Kids teaching themselves

Yesterday, we talked about how Quest to Learn, a New Yorker school, was using video games and a ludologic curriculum to engage kids into studying. Today we have this interesting video featuring Sugata Mitra, Chief Scientist at NIIT. In 1999, Dr. Mitra executed his idea of, throw a hole in a building’s wall, make computers with internet access available to a slum in Kalkaji, New Delhi. No formal training whatsoever was provided to children and adults who passed through that area. Children started playing with it almost immediately and, after some weeks, they seemed to have mastered the computer, all by themselves. Also, children who had learned faster began teaching the rest of them, transforming their individual knowledge in a social knowledge.

One of the most intriguing things about this result is that kids learned how to use computers merely by using them. Computers back in 1999 weren’t nothing like a video game, which generally demonstrates or explains how to play. No, back in those days, probably on Windows 1995 [1998 was too new] or a equally not very user friendly OS, the computer booted and that was about it. Figure it yourself, you slum child who probably had never used any sort of technology gadget. And yet, they figured.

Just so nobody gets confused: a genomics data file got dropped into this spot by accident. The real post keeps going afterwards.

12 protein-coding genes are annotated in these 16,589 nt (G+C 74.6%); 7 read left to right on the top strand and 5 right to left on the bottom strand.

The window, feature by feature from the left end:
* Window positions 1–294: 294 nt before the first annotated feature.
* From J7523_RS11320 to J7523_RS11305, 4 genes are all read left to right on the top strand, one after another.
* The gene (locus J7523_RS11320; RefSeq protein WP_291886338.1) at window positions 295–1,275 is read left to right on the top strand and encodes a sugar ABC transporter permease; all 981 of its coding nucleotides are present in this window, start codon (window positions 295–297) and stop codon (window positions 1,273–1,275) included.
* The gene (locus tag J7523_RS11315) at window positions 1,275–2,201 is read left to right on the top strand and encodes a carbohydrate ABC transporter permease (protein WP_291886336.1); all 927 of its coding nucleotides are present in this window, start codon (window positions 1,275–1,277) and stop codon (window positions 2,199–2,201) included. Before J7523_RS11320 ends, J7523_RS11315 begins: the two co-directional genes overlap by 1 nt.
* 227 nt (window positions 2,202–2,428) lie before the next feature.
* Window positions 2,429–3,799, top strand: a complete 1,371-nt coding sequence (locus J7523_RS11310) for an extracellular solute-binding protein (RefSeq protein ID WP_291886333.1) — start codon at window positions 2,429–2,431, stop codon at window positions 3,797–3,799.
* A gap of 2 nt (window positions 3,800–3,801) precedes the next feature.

That’s why Dr. Mitra suggests that kids can learn whatever they want to learn, and not what is forced onto them. But his results make me wonder what could occur if engaging content also [but not only] embed by technology was provided to children… Something like yesterday post, but not only media orientated.. Oh well, we can talk about that later.

After this successful experiment, Dr. Mitra repeated the hole-in-a-wall in other locations and set up different projects.

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